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Kumar '17: Leaving Brown, and hate, behind

With Commencement just 31 days away, many of my fellow seniors find themselves in the throes of a full-blown existential crisis. Last September, I wrote myself “A pep talk for senior year,” in which I found cause for optimism despite “a general sense that the world into which we were born is dissolving and morphing into something new and terrifying.” Nearly eight months later, the global political landscape has changed dramatically, but the tension between hope and despair feels more palpable than ever. How can we react to the challenges assaulting us from every direction without yielding to negativity?

The first possible reaction is fear. Still unsure of my post-graduation plans, it would be dishonest of me not to admit to feeling an occasional twinge of crippling anxiety over my uncertain future. Perhaps I will have to move in with my parents due to a sluggish job market; perhaps my professional career won’t reach the heights of my academic career. This personal fear is magnified by political upheaval around the world. Will North Korea instigate a devastating nuclear war? What does the future of Russo-American relations hold? Will we remain powerless to save innocent civilians in Syria or persecuted gay men in Chechnya? If you only read the news, the world can feel very scary indeed.

But there’s no point in succumbing to fear — it’s the least productive of reactions and no fun whatsoever. We’re talking about our lives, after all, and we have to battle to make them as fruitful and secure as possible. The second reaction, then, is anger: indignation at a federal government that threatens to undermine the success of science and medicine, fields that have worked magic for the quality and quantity of life; rage at the terrorism that continues to leave many stricken with fear and the armed conflict that destroys families and societies; disgust with political leaders incapable of putting aside their party loyalties for the greater good.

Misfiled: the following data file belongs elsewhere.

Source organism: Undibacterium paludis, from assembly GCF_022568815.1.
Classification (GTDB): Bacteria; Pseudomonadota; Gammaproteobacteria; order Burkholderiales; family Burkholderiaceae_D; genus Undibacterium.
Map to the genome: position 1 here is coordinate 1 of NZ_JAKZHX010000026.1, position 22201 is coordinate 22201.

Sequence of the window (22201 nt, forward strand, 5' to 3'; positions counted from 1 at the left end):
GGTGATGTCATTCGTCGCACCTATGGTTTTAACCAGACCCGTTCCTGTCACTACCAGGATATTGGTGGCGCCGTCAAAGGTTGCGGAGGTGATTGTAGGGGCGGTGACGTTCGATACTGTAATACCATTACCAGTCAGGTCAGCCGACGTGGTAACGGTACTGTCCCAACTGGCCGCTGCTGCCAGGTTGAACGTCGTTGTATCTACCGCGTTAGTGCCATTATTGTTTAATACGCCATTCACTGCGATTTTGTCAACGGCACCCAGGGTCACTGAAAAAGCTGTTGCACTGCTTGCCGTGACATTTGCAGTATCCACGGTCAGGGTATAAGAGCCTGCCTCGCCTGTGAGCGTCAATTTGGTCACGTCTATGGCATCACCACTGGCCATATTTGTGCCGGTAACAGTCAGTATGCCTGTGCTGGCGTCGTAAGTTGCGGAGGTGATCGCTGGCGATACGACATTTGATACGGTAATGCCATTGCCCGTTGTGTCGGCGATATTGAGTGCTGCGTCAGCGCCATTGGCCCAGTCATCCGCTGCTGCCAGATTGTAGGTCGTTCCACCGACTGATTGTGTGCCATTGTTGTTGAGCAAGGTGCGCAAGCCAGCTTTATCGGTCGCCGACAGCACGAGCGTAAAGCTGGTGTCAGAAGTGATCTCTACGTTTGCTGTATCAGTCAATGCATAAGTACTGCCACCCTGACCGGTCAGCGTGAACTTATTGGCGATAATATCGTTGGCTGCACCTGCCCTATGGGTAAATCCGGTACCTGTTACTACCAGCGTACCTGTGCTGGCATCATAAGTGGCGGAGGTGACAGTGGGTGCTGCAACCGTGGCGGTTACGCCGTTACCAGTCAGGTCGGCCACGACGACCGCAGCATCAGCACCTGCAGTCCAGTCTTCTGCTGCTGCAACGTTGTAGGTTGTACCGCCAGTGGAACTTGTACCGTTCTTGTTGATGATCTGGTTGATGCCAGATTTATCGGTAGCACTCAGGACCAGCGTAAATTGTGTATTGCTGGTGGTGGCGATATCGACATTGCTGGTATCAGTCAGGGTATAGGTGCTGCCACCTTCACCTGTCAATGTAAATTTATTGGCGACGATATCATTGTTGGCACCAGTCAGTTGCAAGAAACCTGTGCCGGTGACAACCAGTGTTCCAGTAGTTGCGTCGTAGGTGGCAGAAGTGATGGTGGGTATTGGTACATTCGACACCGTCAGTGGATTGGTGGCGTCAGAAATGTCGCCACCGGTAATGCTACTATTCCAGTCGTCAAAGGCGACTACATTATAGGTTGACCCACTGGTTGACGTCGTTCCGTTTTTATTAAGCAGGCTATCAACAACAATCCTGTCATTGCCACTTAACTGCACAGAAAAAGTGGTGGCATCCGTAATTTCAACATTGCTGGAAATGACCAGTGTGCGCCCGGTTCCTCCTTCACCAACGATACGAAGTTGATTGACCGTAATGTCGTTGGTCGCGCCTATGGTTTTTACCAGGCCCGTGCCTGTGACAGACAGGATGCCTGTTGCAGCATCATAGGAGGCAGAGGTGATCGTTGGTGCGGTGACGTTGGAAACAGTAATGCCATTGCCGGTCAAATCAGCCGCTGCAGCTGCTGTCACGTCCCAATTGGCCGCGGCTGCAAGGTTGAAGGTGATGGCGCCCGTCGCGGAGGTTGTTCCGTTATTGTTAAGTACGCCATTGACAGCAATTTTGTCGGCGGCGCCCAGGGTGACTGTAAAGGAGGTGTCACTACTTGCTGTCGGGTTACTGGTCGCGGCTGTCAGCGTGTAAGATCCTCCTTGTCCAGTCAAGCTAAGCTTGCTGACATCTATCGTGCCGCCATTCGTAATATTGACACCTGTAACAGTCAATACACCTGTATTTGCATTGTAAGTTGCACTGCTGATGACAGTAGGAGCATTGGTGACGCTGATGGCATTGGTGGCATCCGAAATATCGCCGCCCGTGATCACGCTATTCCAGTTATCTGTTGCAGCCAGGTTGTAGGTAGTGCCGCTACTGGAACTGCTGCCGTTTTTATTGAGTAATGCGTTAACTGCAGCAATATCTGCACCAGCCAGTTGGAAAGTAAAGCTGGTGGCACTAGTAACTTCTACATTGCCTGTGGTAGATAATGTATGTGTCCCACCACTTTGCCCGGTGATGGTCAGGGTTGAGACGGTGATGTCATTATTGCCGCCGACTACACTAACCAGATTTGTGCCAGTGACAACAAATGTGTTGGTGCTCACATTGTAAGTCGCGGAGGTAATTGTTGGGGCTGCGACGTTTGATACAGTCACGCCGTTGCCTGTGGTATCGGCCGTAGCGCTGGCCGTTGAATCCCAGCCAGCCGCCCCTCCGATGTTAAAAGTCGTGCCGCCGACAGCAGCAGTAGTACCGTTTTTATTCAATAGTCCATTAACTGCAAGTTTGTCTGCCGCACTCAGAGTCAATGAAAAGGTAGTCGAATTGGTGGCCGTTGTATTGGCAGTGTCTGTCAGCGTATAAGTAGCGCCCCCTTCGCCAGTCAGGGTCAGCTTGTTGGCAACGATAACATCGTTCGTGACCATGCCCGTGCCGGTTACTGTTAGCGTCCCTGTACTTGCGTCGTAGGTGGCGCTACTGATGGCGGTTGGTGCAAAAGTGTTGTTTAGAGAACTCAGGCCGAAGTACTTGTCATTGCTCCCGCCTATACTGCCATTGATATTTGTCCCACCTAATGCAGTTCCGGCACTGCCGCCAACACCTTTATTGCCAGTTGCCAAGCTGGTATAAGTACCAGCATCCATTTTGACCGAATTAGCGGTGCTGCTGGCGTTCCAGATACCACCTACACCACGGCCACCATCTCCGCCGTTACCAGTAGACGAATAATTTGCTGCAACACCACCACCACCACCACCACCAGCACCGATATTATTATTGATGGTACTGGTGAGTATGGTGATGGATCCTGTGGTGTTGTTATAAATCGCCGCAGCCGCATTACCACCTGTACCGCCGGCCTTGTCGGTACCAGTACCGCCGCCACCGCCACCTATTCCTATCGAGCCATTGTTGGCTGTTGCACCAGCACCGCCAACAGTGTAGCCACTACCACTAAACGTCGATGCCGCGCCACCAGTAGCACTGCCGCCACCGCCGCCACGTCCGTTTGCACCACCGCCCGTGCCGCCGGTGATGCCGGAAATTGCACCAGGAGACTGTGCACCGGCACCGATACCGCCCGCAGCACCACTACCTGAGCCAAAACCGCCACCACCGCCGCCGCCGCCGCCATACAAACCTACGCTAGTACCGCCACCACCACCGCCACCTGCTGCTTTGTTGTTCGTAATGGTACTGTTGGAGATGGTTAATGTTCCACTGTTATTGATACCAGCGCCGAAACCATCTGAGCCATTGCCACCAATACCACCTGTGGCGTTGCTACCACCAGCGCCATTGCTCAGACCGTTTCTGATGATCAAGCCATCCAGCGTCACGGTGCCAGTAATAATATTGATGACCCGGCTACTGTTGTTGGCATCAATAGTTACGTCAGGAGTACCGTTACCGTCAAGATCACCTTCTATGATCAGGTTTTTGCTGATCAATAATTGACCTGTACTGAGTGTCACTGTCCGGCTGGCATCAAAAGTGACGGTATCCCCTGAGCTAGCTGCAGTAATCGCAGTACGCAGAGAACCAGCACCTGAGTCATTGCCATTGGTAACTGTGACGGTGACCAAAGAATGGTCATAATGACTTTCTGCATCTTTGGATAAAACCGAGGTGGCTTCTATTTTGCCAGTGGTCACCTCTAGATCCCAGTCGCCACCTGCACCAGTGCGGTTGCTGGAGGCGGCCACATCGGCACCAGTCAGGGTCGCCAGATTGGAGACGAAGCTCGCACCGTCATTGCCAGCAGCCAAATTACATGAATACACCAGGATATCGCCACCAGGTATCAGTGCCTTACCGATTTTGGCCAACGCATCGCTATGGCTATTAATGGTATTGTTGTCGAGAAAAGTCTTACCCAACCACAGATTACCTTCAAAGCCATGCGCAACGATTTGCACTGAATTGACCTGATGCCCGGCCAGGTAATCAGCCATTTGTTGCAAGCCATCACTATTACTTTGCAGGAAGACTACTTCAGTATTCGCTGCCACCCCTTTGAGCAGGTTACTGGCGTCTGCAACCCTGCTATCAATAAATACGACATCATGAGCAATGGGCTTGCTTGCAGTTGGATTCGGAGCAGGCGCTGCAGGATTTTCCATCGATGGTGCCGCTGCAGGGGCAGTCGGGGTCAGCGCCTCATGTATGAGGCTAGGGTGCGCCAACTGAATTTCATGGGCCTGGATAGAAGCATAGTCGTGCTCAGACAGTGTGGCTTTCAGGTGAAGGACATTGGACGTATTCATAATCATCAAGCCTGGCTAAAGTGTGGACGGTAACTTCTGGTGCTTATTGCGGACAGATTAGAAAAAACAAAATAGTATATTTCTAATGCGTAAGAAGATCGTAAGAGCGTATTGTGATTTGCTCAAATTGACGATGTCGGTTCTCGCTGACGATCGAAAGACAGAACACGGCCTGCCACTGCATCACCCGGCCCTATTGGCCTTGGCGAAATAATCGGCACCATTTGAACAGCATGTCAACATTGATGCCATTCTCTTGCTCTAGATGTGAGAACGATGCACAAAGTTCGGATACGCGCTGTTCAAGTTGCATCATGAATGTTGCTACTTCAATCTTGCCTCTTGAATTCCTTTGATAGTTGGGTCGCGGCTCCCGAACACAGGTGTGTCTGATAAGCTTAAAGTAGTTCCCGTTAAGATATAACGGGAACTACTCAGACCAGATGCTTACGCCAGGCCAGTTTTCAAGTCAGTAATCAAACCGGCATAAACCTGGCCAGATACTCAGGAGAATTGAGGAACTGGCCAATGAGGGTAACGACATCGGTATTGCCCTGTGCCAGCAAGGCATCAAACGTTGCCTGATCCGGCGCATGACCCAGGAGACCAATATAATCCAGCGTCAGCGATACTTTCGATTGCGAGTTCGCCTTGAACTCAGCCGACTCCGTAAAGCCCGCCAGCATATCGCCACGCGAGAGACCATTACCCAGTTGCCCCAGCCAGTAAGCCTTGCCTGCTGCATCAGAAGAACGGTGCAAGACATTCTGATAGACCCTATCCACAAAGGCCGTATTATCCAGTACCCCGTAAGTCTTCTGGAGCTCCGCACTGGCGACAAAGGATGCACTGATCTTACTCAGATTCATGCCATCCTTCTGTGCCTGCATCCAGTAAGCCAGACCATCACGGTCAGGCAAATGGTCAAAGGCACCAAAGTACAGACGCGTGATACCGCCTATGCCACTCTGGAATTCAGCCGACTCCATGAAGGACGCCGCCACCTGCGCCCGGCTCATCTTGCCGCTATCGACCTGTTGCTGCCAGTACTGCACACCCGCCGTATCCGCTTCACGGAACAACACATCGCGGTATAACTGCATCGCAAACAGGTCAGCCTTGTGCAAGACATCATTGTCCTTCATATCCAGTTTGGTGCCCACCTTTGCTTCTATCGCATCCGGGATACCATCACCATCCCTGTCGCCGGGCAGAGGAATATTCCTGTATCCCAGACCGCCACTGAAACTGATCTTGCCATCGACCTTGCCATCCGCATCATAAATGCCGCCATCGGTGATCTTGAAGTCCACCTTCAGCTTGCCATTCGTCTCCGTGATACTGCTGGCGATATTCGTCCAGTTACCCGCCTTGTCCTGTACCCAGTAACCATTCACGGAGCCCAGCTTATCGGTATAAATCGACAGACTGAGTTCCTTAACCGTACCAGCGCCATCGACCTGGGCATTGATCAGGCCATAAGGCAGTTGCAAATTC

Anger is useful when it can be channeled to productive ends, as it was during last Saturday’s March for Science. But it’s important not to misdirect this anger toward scapegoats like immigrants, people of color and religious minorities. We should throw our righteous indignation at the decision makers, not at marginalized people who bear the brunt of their damaging policies and rhetoric. Nor should we automatically hold those on the opposite side of the political spectrum in contempt. When anger slips to hate of the other, we become uglier as individuals and as a society.

Last week, a French police officer, Xavier Jugelé, was shot dead while on duty on the Champs-Élysées. The Islamic State quickly claimed responsibility for the attack, in which two other police officers were injured. On Tuesday, Jugelé’s partner, Etienne Cardiles, delivered a moving tribute during a ceremony attended by French President François Hollande and presidential candidates Emmanuel Macron and Marine Le Pen. Amid personal memories of Jugelé and remarks on the indispensability of police officers to democratic society, Cardiles spoke unwaveringly (in French) about rejecting hate: “This hate, Xavier, I don’t have it … because the general interest, the service of others and the protection of all were part of your upbringing and your convictions, and because tolerance, dialogue and temperance were your greatest weapons.” In Jugelé’s life — as in Cardiles’, too, despite his grief — there was no room for hate. He was too preoccupied with the hard work of serving others to consider despising them.

Indeed, service is a far better reaction to today’s challenges than hate. Whereas the latter can only be destructive, the former is always creative. By identifying what we can do best to help others, we can mend the rifts that divide us and enrich our own lives. At Brown, this spirit of service is everywhere, from the staff members who keep our facilities clean and safe to the faculty members and administrators who have stepped up in recent months to defend the future of higher education. And of course, this spirit is best embodied in the students, be they entrepreneurs or social justice advocates, artists or scientists. The work that the Brown community performs every day in the service of others is the very opposite of the hate that Cardiles so eloquently rejected. It is love in action. With the strength of this love, the only logical reaction can be hope. Stronger than fear or anger, this hope is powerful enough to eclipse hate altogether.

Negativity is such a weighty burden. Fear is crippling. Unchecked anger is blinding. Hate is suffocating. When I pass through the Van Wickle Gates on May 28, I intend to shed that weight — for a lighter, brighter future.

Nikhil Kumar ’17 can be reached at Please send responses to this opinion to and other op-eds to


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